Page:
I would have assumed that the canceling of this particular TV show was just part of the general offensive on entertainment that Beijing is attempting right now, but the Economist thinks it might have been because of audience participation:
“Happy Girl” had just finished this year’s run when the broadcasting authorities announced that the show would not return next year. Officially, one of its sins was allowing episodes to exceed its 90-minute permitted time-slot. It was also wrong to show them at prime time (the programmes were too racy).
“Happy Girl” is broadcast by a state-owned satellite-television company in the southern province of Hunan, but has a devoted following across the country. Exhibiting the extraordinary gap that has opened between officials and the viewing public, a station spokesman said the broadcaster would replace the show with uplifting programmes such as “practical information about housework”.
The Communist Party’s disdain for shows such as “Happy Girl” has long been clear. The programme’s forerunner, “Super Girl”, upset the authorities by allowing viewers to vote for contestants by sending text messages from their mobile phones. It all smacked too much of democracy.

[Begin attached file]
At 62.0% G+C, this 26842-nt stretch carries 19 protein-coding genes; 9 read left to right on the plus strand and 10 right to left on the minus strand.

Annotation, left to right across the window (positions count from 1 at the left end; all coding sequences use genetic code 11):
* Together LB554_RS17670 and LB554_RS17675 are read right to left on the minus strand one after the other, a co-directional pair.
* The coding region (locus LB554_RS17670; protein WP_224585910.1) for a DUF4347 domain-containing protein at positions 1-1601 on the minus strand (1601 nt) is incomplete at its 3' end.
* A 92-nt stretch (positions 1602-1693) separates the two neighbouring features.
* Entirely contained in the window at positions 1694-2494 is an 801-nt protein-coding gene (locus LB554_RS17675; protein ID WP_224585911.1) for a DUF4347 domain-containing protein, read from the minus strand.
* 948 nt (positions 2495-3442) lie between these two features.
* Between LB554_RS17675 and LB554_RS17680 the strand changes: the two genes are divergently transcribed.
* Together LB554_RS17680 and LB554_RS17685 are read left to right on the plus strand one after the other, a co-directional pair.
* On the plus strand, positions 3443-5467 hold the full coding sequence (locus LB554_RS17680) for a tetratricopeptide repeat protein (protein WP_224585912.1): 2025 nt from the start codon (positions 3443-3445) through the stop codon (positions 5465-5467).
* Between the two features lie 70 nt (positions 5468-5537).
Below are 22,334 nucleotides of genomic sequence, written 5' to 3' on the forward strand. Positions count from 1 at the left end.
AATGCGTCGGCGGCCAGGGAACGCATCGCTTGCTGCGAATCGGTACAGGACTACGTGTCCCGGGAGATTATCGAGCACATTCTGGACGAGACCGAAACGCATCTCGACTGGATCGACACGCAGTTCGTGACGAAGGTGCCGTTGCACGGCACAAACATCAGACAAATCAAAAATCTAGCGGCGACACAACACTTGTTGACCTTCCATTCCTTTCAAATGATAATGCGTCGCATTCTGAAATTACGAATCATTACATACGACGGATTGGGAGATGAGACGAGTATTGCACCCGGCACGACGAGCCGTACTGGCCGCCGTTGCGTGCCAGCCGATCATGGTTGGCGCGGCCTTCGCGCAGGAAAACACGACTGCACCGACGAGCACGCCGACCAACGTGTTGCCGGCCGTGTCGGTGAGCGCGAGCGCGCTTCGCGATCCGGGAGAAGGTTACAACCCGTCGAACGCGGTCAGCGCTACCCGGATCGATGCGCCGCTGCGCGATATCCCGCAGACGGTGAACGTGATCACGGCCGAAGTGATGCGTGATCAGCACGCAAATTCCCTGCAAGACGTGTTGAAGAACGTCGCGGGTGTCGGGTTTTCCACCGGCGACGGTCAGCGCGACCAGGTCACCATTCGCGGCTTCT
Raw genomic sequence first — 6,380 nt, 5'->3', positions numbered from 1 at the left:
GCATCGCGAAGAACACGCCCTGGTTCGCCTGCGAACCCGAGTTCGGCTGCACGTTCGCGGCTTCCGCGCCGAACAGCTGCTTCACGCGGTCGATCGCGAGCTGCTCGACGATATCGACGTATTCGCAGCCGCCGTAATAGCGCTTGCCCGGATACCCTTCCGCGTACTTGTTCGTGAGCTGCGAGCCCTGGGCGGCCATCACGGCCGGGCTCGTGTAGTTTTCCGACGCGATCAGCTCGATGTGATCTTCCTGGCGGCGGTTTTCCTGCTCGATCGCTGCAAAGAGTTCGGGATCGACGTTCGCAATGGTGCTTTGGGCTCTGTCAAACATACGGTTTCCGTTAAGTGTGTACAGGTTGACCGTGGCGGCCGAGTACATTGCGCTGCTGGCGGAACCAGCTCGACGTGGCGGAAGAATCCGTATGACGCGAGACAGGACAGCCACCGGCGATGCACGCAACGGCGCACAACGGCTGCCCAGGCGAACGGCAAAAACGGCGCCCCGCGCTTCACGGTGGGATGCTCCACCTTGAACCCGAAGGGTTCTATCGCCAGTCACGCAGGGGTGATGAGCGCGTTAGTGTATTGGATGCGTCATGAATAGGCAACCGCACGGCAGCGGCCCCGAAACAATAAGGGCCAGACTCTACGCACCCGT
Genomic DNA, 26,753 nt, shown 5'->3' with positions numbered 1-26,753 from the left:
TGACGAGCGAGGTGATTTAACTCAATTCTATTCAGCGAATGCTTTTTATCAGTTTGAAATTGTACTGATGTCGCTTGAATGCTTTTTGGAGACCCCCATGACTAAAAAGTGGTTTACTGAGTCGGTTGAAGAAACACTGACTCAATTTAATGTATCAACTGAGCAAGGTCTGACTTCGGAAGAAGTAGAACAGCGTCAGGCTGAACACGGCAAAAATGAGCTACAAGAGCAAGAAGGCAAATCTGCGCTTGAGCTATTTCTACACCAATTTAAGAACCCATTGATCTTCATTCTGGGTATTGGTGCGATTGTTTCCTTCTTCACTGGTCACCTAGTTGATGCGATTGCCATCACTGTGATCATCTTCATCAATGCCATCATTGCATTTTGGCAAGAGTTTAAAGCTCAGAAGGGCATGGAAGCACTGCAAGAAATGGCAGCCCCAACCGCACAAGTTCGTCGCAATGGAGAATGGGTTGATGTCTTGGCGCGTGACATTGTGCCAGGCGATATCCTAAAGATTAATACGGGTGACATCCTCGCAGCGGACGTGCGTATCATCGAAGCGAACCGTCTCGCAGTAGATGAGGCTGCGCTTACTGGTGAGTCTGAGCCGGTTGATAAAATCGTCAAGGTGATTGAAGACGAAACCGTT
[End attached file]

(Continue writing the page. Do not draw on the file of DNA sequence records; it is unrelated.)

These are unsettled times for unconventional culture in China. In the south-western city of Chongqing the authorities are waging a campaign to promote old-fashioned “red culture”, such as revolutionary songs. The party is preparing for an annual meeting of its Central Committee next month at which the main item on the agenda will be the promotion of “the great development and great prosperity of socialist culture”. Gripping stuff. Big changes in the party leadership will be announced late next year. Officials do not want anyone to conclude from “Happy Girl” that they should have a choice.
Economic Observer, a Chinese-language newspaper in Beijing, published a commentary on its website suggesting that the question of audience voting could be the party’s main concern about “Happy Girl”. “Some people sigh that if only we could vote in Chinese elections, as we do in ‘Happy Girl’, then we’d lock horns and join the contest…This is the truly sensitive issue.”